An incident occurred in mid-May at RAAF Base Pearce when a Hawk aircraft experienced an unspecified engine mishap, forcing the trainee pilot to land the aircraft.
They were able to do so safely without damage or injury.
Following the incident, the RAAF grounded the fleet of Hawks for three weeks to allow the investigation to provide enough time to deliver preliminary findings and to discover the cause of the incident.
On 6 June, the Hawk aircraft were cleared to resume flying, with no operational restrictions.
In February, BAE Systems agreed to a two-year, $245 million deal to continue sustainment of the aircraft, until at least the end of 2022.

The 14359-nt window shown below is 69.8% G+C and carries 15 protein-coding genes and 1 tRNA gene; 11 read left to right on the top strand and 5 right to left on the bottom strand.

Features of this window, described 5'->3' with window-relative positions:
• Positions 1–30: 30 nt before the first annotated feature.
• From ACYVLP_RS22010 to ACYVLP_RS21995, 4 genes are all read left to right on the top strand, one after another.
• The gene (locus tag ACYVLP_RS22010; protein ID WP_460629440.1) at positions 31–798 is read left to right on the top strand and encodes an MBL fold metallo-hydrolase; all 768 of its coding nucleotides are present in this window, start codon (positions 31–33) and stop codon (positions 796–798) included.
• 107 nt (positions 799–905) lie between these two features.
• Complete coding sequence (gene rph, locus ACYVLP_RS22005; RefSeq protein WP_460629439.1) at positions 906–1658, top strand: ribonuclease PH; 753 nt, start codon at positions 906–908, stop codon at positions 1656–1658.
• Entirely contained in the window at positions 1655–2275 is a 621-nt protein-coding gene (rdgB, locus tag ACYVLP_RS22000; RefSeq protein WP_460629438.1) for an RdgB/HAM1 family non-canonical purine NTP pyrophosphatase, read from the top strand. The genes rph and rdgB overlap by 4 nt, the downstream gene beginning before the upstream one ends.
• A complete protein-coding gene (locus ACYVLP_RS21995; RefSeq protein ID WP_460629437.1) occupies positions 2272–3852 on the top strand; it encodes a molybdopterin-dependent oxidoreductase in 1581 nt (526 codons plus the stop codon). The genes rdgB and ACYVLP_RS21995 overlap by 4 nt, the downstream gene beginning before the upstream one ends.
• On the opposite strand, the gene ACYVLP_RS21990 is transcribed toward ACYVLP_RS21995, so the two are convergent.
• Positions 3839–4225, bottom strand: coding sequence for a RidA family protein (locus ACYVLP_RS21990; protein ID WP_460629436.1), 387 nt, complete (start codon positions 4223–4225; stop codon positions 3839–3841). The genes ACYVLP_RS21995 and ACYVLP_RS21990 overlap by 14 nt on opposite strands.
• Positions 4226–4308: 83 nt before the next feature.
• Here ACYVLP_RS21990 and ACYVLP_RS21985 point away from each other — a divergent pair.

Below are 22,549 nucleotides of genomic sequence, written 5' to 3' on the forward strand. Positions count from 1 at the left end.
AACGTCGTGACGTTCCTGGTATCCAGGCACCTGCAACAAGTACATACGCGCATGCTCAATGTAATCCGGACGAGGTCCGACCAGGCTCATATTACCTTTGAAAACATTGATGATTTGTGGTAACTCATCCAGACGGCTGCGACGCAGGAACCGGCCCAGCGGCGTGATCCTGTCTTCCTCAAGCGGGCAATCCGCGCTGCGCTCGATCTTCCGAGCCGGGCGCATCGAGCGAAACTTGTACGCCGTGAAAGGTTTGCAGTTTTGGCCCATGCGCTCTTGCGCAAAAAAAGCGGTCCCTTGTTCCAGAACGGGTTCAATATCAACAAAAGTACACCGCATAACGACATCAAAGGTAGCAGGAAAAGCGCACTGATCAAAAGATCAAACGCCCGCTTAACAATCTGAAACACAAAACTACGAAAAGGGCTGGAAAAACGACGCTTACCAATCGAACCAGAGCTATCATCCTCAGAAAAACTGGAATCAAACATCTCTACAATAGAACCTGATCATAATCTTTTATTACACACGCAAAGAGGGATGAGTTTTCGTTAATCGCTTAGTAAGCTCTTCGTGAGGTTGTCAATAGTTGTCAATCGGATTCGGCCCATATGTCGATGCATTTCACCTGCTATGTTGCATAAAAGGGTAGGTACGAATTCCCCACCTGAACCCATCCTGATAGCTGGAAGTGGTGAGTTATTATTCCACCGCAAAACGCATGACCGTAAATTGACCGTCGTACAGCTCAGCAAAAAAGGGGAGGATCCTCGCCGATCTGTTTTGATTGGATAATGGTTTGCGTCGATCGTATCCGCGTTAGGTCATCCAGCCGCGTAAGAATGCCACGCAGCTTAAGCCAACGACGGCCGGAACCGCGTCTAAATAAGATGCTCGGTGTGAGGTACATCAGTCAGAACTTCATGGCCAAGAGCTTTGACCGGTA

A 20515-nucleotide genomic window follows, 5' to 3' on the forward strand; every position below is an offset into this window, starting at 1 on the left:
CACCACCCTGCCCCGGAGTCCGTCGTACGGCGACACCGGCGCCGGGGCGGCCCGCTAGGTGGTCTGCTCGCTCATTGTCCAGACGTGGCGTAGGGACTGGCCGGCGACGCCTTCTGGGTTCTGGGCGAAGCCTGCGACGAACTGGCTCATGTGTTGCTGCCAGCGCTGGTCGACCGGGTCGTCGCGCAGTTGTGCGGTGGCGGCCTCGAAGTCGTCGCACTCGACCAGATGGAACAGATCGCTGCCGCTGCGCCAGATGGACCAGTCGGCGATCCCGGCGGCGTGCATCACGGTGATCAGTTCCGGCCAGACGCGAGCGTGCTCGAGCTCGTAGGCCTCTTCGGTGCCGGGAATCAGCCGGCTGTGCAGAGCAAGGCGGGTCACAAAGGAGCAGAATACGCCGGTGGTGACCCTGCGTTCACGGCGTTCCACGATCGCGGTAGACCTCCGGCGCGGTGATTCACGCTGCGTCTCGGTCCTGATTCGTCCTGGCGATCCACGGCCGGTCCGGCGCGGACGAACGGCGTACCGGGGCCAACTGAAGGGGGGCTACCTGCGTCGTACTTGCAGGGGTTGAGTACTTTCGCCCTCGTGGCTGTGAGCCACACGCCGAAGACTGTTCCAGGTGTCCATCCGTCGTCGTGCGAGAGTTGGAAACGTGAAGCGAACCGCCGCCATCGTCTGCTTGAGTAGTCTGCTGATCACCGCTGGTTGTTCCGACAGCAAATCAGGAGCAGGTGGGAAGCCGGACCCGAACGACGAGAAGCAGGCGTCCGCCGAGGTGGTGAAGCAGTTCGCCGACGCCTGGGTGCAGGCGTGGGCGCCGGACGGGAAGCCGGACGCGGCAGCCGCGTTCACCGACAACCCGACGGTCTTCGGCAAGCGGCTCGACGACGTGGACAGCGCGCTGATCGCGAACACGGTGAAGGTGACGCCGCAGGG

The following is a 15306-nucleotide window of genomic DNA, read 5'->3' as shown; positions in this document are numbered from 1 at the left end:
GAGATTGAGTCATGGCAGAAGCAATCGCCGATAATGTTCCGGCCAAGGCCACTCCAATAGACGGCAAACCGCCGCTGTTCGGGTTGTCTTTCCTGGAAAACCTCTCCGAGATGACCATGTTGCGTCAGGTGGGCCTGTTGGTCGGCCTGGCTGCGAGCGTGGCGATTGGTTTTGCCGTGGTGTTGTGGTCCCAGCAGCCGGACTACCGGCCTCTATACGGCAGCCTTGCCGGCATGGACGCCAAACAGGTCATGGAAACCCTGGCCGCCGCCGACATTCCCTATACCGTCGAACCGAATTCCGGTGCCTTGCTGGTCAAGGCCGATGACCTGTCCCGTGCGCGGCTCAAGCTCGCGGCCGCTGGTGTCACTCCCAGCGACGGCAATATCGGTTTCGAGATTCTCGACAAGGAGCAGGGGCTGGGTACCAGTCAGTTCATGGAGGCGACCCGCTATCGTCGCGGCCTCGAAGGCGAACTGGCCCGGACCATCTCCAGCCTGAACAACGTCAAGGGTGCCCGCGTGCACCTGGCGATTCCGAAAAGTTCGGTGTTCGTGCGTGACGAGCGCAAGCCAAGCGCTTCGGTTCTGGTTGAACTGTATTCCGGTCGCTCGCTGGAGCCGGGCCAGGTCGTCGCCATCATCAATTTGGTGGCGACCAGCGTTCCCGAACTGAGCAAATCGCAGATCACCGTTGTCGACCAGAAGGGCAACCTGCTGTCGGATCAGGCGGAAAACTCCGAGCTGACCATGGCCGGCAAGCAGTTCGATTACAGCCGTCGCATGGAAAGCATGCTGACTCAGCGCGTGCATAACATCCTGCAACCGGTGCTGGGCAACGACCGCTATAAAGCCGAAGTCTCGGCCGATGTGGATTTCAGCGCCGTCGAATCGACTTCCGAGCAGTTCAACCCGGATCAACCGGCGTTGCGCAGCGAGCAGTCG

The Hawk is the most advanced and successful jet trainer aircraft available with over 20,000 pilots prepared throughout 18 countries using the platform.
Student pilots can be put in control of combat aircraft, such as the F-35, using advanced airborne simulation technology, with the Hawk described as a “flying classroom” that delivers “a seamless transition to the front line at a fraction of the through-life cost of its competitors”.
The aircraft are operated by No. 76 Squadron at RAAF Base Williamtown and No. 79 Squadron at RAAF Base Pearce.